Special Report by Philip Carse, Principal Analyst, Megabuyte: Having issued a cautious outlook in April, Daisy's full year results showed weakness at the revenue, gross profit and cash flow level, but continued improvements in EBITDA margins. However, the company is guardedly optimistic, is promising a material increase in cash generation this year, and has raised the prospect of a dividend in the event that no further large acquisitions are completed.
For the year ended March 2012, Daisy reported revenues of £348.6m, gross profit of £132.9m, EBITDA of £56.3m and an operating loss of £13.1m. The year on year growth rates are fairly meaningless given the significant acquisitions made at the start of the year (Ipitomi and Outsourcery Vodafone base), so second half versus first half numbers give a better feel for business progress.
These give a mixed picture. Revenues and gross profit were both down half on half - revenues by 1.9% to £172.6m and gross profit by 3.1% to £65.4m. However, EBITDA was up by 11.5% to £29.7m, with the margin expanding 2.1pp to 17.2%. The decline in revenue would have been greater in like-for-like terms given that Daisy acquired Outsourcery's O2 mobile base for £3m in early January, adding 3,000 customers and almost a quarter's revenues to the second half.
Cash flow was also relatively poor due to the significant working capital requirements highlighted at the half year stage, due to larger customers, shorter supplier payment terms and growth in the mobile business, plus £9.8m of exceptional cash costs mainly relating to restructurings. Operating cashflow was £29.1m, compared with EBITDA of £56.3m, which went on acquisitions (£32.6m), interest (£4m), tax (£2.8m) and net capex (£2.2m). Net debt increased £11.8m to £78m; Daisy has since spent £28m cash on Worldwide Group.
Turning to divisions, Daisy Retail is the largest, with revenues of £248.7m, gross margins of 44.9% (down 0.3pp) and EBITDA margins of 19.9% (up 0.9%). The second on first half splits highlight the top line pressures on Daisy overall, with Network revenues down 14.7% to £50.4m and Systems down 16.5% to £14.6m, but Data was up 16.1% to £28.7m and Mobile was broadly static (no doubt helped by the Outsourcery O2 acquisition).
Despite the significant revenue decline in Networks, Daisy managed to grow gross profit 12% to £48.7m, helped by the new BT supply relationship and arbitraging mobile termination rate reductions (ie not immediately passing on or in full the wholesale reductions from the network operators).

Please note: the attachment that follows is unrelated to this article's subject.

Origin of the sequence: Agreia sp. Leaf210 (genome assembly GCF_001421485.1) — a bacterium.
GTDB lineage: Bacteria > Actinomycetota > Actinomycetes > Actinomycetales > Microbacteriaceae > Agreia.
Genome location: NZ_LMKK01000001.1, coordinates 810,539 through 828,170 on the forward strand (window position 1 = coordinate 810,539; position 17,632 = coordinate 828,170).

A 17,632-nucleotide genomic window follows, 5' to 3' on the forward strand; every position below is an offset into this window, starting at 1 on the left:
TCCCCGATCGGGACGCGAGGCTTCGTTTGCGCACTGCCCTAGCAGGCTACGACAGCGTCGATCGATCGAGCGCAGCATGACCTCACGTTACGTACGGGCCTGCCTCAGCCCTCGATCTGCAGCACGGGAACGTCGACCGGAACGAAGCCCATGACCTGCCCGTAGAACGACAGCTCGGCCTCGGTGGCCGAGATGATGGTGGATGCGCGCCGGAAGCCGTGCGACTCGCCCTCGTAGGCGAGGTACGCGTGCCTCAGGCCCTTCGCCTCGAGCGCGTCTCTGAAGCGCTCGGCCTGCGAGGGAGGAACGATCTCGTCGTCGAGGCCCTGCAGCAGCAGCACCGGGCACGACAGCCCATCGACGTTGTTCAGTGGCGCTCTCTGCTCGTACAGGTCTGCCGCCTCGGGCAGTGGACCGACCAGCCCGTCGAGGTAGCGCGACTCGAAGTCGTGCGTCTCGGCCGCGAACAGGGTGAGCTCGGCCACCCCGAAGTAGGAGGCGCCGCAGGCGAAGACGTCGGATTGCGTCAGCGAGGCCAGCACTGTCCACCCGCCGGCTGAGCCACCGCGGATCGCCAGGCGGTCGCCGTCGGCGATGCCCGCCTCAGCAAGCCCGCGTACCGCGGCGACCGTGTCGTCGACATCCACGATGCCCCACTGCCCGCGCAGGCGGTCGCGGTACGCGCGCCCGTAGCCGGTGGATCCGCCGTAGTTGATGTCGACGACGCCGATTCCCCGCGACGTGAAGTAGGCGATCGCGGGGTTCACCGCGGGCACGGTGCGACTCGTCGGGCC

Daisy's Mobile Distribution business saw revenues of £51.9m, with gross margin up 2.4pp to 21.8% and EBITDA margin up 5pp to 15.2%. This business was broadly stable in revenue terms half on half. In contrast, Daisy Wholesale reported revenues of £47.9m, but gross margin down 2.4pp to 20.7% and EBITDA margin down 6.1pp to 5.6%. Within this, the Network element saw revenues broadly stable, in contrast to the big declines at the Retail level.
The company has given a guardedly optimistic outlook, noting macroeconomic headwinds, but also highlighted an expected ‘material' increase in free cash flow generation this financial year, no doubt due to working capital normalising and a lower level of restructuring costs reflecting much lower levels of M&A activity (only Worldwide Group since year end). Daisy continues to be on the lookout for acquisitions, but has for the first time raised the prospect of a dividend if it is unable to complete a material transaction.
Daisy has been a consistent share price under-performer since its debut as a public company in Summer 2009, and these results give ammunition to both bulls and bears. For the first time, Daisy has had two consecutive halves of a relatively stable business (apart from the Outsourcery O2 deal), and this shows a decline in both revenues and gross profit second half on first, due in part to significant Network and Systems declines at the Retail level. Conversion of EBITDA to operating cash flow was also poor, partly because of the M&A/restructuring-related exceptional costs and partly because of some big working capital hits.
On the other hand, the success of Daisy's buy and build is evident at the EBITDA level, where is has grown EBITDA further despite the reductions in revenues, though of course it is by no means unique among resellers in doing this (see recent Alternative Networks and Adept results). The promise of a material increase in FCF this year and the prospect of a dividend from next year should at least highlight the fundamental attraction of the reseller model; its cash generating abilities. Daisy thus needs to weigh up the benefits of further material transactions, but the subsequent ongoing lack of visibility and restructuring cash impacts that dampen investor enthusiasm, against the clear signal that a dividend sends out.